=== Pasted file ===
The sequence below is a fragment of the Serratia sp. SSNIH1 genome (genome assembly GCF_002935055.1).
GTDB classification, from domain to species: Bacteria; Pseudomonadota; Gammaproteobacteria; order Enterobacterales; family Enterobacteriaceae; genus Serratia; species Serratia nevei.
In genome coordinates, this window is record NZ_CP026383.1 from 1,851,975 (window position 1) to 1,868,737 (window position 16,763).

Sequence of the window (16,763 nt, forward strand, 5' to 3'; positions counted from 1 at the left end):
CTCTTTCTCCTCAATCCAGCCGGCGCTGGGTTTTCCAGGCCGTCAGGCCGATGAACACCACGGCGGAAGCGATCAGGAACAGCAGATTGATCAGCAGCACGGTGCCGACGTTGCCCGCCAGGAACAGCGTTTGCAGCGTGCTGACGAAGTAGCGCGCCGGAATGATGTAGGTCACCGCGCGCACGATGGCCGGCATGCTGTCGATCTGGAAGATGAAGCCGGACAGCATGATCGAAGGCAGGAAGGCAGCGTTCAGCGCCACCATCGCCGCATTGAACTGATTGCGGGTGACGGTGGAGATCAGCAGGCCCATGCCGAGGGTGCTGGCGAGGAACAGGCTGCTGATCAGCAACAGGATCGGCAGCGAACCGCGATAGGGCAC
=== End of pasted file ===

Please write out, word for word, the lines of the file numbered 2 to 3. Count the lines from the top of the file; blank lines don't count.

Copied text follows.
GTDB classification, from domain to species: Bacteria; Pseudomonadota; Gammaproteobacteria; order Enterobacterales; family Enterobacteriaceae; genus Serratia; species Serratia nevei.
In genome coordinates, this window is record NZ_CP026383.1 from 1,851,975 (window position 1) to 1,868,737 (window position 16,763).